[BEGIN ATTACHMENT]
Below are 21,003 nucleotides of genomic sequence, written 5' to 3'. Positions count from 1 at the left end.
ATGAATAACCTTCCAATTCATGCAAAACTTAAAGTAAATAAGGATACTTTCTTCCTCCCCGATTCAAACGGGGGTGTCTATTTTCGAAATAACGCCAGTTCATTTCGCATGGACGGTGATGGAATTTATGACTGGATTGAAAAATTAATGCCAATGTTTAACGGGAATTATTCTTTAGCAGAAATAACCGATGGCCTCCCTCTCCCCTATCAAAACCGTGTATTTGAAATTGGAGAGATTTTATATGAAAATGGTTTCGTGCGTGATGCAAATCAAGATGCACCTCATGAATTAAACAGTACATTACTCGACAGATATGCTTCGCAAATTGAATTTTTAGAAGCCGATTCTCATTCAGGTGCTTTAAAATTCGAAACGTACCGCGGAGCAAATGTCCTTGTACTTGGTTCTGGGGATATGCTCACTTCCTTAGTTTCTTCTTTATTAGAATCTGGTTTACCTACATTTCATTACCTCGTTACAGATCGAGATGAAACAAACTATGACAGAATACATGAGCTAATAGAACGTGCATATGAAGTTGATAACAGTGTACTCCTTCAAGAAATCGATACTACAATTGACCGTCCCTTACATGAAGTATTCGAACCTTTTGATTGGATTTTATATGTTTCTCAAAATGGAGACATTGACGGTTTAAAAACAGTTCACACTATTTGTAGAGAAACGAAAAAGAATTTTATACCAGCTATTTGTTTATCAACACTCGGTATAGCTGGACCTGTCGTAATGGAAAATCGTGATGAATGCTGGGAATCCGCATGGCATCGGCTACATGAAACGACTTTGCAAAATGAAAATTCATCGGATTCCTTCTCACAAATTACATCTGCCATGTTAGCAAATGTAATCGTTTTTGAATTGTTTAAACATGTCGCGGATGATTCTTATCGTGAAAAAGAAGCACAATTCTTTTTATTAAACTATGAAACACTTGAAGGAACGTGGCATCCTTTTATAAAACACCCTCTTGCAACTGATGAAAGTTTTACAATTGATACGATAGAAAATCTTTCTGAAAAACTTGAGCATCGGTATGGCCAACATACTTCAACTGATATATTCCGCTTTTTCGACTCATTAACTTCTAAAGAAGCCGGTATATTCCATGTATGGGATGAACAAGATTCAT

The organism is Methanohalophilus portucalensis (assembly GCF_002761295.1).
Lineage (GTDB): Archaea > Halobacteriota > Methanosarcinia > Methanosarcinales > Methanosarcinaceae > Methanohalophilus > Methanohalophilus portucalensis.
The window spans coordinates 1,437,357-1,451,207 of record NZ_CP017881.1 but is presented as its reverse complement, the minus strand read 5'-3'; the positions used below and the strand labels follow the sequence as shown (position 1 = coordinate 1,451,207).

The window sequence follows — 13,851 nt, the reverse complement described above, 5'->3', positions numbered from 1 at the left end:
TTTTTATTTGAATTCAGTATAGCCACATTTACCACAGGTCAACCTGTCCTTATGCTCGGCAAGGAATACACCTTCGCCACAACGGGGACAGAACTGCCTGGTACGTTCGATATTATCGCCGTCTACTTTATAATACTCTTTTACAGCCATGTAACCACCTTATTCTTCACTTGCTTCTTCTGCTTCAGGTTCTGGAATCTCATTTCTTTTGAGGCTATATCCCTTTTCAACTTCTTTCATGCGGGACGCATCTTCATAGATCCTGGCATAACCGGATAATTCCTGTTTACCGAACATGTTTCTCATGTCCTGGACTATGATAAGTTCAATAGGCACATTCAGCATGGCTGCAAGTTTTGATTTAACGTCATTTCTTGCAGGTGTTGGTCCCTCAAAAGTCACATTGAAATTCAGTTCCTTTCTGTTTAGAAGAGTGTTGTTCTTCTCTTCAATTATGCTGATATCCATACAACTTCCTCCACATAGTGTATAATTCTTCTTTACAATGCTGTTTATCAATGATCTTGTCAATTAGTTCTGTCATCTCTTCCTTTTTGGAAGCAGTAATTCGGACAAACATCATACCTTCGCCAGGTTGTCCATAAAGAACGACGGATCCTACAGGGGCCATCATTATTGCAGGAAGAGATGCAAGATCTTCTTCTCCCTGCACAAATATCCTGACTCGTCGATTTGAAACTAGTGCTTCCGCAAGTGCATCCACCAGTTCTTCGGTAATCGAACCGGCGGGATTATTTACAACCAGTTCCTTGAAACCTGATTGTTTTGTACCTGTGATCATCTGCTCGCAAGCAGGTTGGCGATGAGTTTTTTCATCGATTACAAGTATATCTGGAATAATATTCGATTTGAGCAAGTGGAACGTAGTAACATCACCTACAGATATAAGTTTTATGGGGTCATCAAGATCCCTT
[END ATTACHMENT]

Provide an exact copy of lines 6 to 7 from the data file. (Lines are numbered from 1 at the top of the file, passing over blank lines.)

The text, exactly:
The window sequence follows — 13,851 nt, the reverse complement described above, 5'->3', positions numbered from 1 at the left end:
TTTTTATTTGAATTCAGTATAGCCACATTTACCACAGGTCAACCTGTCCTTATGCTCGGCAAGGAATACACCTTCGCCACAACGGGGACAGAACTGCCTGGTACGTTCGATATTATCGCCGTCTACTTTATAATACTCTTTTACAGCCATGTAACCACCTTATTCTTCACTTGCTTCTTCTGCTTCAGGTTCTGGAATCTCATTTCTTTTGAGGCTATATCCCTTTTCAACTTCTTTCATGCGGGACGCATCTTCATAGATCCTGGCATAACCGGATAATTCCTGTTTACCGAACATGTTTCTCATGTCCTGGACTATGATAAGTTCAATAGGCACATTCAGCATGGCTGCAAGTTTTGATTTAACGTCATTTCTTGCAGGTGTTGGTCCCTCAAAAGTCACATTGAAATTCAGTTCCTTTCTGTTTAGAAGAGTGTTGTTCTTCTCTTCAATTATGCTGATATCCATACAACTTCCTCCACATAGTGTATAATTCTTCTTTACAATGCTGTTTATCAATGATCTTGTCAATTAGTTCTGTCATCTCTTCCTTTTTGGAAGCAGTAATTCGGACAAACATCATACCTTCGCCAGGTTGTCCATAAAGAACGACGGATCCTACAGGGGCCATCATTATTGCAGGAAGAGATGCAAGATCTTCTTCTCCCTGCACAAATATCCTGACTCGTCGATTTGAAACTAGTGCTTCCGCAAGTGCATCCACCAGTTCTTCGGTAATCGAACCGGCGGGATTATTTACAACCAGTTCCTTGAAACCTGATTGTTTTGTACCTGTGATCATCTGCTCGCAAGCAGGTTGGCGATGAGTTTTTTCATCGATTACAAGTATATCTGGAATAATATTCGATTTGAGCAAGTGGAACGTAGTAACATCACCTACAGATATAAGTTTTATGGGGTCATCAAGATCCCTT